Wednesday, 22 March 2017

Sketchbook Skool: Selfie Sheet


I spent a few fun hours the other day, creating an illustrated sheet to introduce myself to my new Sketchbook Skool students. The folks behind the scenes at Sketchbook Skool sent me a short questionnaire. Instead of just answering the questions in the normal way though, because it's Sketchbook Skool, and they are into playing and having fun with drawing, they asked me to answer the questions more visually: whatever I felt the urge to do.


So, I got out a big piece of cartridge paper. I thought it might be a good opportunity to use the set of gorgeously zingy Graphik line-painters that Derwent sent me as a pressie a while back. They are great, really nice to use. They started straight away - no shaking and swearing necessary - and the flow was constant and even. All five colours are really punchy and the paint line is opaque, which is very handy, especially with light colours. And once they are dry, they are totally waterproof, so I could add a bit of watercolour to the line-work here and there.


It was fun to not plan the sheet, just to start at the top and see what happened. When it was done, I tinted the questions digitally, to help the composition and make them stand out. Here's the finished piece:
If you are interested in signing up for my course with Sketchbook Skool, it consists of 14 films of me talking about and demonstrating my work, which you can watch from May 8th, but which are 'bundled' with 4 other instructor's films (including the legendary sketcher Nina Johansson) into a course called Exploring, lasting 5 weeks from April 17th. The whole thing costs $99 and you can sign up as soon as you like.

Monday, 20 March 2017

Meet Me in my Studio!


I am trying something new: it's a bit of an experiment. I'm doing my very 1st Facebook Live event, which means that you can chat to me, in my studio and ask me questions about sketching. Sound interesting? It's happening later this week, on Thursday March 23rd. You do need to have a Facebook account for it to work though.


I don't know what to expect. Maybe I'll be swamped; maybe I'll be just sitting here, all on my lonesome. We'll see.

If you don't know how it works, At kick-off time, I'll be talking to camera, via my phone, on Facebook. I'll give you a quick studio tour, maybe whizz through a recent sketchbook and chat about my work. Then you type questions at your computer or on your phone, which come up on screen for me to answer, by just talking to camera. It's all very new to me too, but we did a quick run-through, just to make sure I knew what I was doing, and it worked really well. It will be fun!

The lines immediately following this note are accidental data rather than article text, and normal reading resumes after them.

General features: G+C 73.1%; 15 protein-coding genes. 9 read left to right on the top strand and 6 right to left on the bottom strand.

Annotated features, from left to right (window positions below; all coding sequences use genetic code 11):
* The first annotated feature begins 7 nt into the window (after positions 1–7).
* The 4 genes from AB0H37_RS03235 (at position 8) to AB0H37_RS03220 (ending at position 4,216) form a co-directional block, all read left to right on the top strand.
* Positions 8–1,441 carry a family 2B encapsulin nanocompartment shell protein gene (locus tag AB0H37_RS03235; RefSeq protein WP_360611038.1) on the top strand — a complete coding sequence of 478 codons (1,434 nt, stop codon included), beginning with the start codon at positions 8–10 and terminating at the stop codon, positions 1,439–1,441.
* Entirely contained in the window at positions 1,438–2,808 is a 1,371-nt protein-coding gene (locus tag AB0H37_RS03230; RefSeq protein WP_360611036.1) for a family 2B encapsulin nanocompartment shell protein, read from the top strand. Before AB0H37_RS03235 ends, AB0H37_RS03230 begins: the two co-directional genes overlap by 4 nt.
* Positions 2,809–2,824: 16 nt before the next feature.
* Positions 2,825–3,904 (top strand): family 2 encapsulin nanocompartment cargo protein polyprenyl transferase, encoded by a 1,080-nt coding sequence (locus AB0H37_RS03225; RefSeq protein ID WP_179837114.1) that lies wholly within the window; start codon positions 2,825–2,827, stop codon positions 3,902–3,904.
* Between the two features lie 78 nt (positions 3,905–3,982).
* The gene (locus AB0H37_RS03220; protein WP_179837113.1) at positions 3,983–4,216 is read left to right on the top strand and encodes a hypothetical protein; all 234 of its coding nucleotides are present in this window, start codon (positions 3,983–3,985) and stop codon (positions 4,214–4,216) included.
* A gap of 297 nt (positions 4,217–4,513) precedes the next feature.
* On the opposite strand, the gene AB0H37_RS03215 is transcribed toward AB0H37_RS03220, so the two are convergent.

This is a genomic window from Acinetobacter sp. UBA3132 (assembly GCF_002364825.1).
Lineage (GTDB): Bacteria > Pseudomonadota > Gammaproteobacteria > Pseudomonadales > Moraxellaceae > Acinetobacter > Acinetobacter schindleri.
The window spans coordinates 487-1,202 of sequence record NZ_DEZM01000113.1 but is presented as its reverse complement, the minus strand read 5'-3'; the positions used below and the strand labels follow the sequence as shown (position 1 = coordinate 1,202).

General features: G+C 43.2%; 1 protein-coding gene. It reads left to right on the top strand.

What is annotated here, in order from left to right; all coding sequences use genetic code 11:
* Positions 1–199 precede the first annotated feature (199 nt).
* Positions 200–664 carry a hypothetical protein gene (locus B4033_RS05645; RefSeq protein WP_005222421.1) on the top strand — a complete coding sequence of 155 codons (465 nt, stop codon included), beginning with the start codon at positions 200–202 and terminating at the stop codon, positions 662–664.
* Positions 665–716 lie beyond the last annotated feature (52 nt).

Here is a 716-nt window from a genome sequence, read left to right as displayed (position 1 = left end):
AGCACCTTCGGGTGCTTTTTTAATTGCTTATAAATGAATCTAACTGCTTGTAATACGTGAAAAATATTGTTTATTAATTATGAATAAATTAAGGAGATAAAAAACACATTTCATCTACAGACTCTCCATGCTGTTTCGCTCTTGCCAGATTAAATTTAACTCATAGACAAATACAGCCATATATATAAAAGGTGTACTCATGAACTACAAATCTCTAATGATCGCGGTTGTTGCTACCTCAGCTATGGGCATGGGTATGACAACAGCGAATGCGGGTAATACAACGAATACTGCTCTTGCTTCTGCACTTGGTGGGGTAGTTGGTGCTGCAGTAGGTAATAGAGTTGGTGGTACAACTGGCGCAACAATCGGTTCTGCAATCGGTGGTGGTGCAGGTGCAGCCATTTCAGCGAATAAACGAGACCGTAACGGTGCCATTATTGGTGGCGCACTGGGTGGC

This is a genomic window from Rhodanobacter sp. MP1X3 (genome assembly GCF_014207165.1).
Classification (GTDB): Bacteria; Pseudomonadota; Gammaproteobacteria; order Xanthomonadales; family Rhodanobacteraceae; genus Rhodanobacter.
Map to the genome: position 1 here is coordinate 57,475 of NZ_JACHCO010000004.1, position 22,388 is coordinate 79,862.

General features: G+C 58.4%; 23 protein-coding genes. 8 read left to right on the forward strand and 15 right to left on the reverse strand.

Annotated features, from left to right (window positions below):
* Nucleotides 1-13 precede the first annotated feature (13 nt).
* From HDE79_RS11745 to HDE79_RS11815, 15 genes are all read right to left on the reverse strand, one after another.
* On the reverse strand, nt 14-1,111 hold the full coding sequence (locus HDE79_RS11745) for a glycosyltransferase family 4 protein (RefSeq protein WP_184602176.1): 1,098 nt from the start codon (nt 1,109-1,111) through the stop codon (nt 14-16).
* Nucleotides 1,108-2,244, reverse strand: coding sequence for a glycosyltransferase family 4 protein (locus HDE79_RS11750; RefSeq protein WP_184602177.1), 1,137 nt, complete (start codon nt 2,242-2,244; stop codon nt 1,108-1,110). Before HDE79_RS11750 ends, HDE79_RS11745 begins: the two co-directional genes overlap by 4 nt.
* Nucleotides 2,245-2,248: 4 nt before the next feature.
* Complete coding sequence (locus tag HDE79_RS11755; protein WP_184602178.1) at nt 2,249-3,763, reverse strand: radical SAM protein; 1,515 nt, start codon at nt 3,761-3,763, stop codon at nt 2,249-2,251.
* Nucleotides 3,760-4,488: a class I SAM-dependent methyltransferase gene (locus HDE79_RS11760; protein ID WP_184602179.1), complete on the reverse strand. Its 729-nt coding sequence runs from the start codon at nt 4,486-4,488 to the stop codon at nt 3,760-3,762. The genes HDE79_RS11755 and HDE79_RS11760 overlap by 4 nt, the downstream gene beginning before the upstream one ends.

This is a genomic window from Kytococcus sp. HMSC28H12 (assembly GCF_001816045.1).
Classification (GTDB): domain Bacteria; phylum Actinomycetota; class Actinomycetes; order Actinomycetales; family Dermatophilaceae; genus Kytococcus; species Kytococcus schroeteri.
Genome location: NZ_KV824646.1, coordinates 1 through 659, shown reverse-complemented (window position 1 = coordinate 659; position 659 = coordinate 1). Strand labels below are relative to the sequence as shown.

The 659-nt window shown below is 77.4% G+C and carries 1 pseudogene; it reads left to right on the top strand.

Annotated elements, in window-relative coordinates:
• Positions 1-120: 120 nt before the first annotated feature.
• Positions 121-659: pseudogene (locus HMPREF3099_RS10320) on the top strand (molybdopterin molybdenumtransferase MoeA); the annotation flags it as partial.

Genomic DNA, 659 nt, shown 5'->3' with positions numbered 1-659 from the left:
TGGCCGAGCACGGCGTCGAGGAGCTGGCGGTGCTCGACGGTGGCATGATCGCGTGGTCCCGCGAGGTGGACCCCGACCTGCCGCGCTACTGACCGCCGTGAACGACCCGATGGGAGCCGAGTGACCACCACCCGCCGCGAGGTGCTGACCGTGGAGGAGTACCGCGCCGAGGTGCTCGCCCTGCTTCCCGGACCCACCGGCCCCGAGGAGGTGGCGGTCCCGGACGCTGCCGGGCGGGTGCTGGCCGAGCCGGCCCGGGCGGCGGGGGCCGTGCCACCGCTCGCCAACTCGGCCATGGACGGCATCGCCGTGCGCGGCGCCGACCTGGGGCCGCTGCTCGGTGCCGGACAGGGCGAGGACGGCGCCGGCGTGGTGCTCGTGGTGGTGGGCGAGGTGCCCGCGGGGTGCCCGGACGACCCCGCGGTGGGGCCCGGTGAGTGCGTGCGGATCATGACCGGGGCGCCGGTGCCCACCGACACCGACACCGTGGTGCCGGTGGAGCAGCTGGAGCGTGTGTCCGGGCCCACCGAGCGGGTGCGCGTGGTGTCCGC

So, come along, say hello and keep me company. We'll have half an hour together. I'll answer any questions you have about urban sketching and tell you anything you want to know about my new Sketchbook Skool course.

If you are interested in following proceedings or taking part, click the link to the 'Event' and 'join' the group. That's where it'll all be happening. Plus, if you can't make the time of the live broadcast, you can always watch the recorded film afterwards. 



Saturday, 18 March 2017

My New 'Sketchbook Skool' Course!



Exciting news: I'm one of the instructors on a new online course. This is quite different to my Craftsy class, but hopefully just as much fun, maybe even more - with this class, you also get a tour of my studio and get to watch me create a painting on location:


Remember, back in September, when the Sketchbook Skool film crew spent the whole day with me at my home? They shot 27 films!! Well, I do like to talk about my work and got rather over-excited, showing them all the different things I do. They eventually edited the footage down to 14 films and that is my new sketching course.


It's not just me though. My week of films is part of a larger, 5 week course, called Exploring. There are 5 different instructors, each with a week of films, talking about drawing and painting from their perspective and sharing all their hot tips. They've got some great people, as you can see:

 
I think you'll like Sketchbook Skool, because their mission is “art for all”. Like me, they believe everyone is, and can be, creative. All people need are the right teachers to show them how much fun it can be to develop the creative habit, to get them started, exploring the possibilities. That’s where I come in.